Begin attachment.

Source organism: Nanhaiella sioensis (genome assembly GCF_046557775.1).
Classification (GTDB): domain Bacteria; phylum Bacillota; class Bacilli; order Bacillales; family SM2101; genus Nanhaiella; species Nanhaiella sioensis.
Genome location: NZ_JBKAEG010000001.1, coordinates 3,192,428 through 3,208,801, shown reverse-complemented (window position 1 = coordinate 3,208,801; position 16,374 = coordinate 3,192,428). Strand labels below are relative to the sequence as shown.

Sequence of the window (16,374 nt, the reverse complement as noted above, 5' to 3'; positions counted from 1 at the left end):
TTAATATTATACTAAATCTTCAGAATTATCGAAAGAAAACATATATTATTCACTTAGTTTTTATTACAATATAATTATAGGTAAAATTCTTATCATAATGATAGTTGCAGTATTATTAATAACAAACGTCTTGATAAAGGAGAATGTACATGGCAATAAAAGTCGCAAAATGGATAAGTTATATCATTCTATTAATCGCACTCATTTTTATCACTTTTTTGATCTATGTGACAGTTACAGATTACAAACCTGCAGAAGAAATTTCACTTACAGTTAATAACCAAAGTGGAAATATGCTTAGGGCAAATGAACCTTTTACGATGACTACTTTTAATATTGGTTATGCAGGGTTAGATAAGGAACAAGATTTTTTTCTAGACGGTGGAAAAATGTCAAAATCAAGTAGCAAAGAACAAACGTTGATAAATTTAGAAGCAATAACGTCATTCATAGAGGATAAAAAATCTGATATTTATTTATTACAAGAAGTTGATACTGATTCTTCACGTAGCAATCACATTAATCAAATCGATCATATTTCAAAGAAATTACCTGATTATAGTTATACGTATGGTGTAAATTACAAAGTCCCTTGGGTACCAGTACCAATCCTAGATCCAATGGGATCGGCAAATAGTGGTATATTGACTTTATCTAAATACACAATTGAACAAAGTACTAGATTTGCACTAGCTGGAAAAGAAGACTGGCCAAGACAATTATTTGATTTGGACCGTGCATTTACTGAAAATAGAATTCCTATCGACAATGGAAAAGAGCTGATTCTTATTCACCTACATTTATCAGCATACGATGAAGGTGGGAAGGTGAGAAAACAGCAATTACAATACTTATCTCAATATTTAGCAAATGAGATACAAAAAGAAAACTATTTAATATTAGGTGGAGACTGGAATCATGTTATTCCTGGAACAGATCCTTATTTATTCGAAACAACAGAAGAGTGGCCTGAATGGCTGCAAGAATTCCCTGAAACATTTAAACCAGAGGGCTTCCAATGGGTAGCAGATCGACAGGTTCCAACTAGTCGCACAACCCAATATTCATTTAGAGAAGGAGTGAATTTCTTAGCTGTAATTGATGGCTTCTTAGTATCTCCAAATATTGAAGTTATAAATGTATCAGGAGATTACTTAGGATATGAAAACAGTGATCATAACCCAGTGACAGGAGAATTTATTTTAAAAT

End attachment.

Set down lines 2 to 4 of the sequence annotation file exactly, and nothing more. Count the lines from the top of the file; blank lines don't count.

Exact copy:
Classification (GTDB): domain Bacteria; phylum Bacillota; class Bacilli; order Bacillales; family SM2101; genus Nanhaiella; species Nanhaiella sioensis.
Genome location: NZ_JBKAEG010000001.1, coordinates 3,192,428 through 3,208,801, shown reverse-complemented (window position 1 = coordinate 3,208,801; position 16,374 = coordinate 3,192,428). Strand labels below are relative to the sequence as shown.

Sequence of the window (16,374 nt, the reverse complement as noted above, 5' to 3'; positions counted from 1 at the left end):